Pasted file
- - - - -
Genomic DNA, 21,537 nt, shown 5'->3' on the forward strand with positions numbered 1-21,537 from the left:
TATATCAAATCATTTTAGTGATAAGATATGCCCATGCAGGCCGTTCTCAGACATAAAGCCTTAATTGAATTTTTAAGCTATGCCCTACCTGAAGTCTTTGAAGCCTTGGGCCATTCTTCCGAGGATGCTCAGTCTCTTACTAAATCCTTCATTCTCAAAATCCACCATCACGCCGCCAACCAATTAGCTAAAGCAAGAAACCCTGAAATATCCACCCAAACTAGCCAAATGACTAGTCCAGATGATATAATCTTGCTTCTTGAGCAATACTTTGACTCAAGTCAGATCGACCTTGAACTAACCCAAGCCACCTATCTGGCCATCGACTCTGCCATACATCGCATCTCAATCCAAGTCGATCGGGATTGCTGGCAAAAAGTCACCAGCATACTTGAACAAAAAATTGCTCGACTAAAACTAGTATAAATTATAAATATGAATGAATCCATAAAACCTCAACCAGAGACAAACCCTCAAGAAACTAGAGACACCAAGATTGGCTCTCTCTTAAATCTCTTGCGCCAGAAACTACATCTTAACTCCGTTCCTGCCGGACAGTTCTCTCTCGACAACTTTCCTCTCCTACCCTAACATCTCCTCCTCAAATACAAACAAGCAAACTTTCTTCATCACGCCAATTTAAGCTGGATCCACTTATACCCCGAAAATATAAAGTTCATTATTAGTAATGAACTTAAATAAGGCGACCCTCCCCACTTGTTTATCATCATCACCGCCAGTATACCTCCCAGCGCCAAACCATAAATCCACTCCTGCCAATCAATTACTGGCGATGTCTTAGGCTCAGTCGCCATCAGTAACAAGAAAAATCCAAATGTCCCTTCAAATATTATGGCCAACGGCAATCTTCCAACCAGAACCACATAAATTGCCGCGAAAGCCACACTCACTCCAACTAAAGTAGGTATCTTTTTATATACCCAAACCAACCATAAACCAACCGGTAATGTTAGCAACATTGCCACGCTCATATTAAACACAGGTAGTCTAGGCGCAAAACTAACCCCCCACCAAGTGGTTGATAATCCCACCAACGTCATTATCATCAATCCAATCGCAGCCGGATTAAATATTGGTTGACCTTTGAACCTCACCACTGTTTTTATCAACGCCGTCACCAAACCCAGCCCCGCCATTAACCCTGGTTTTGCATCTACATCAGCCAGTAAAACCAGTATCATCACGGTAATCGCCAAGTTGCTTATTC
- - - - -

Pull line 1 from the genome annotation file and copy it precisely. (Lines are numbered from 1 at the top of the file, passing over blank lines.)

Genomic DNA, 21,537 nt, shown 5'->3' on the forward strand with positions numbered 1-21,537 from the left: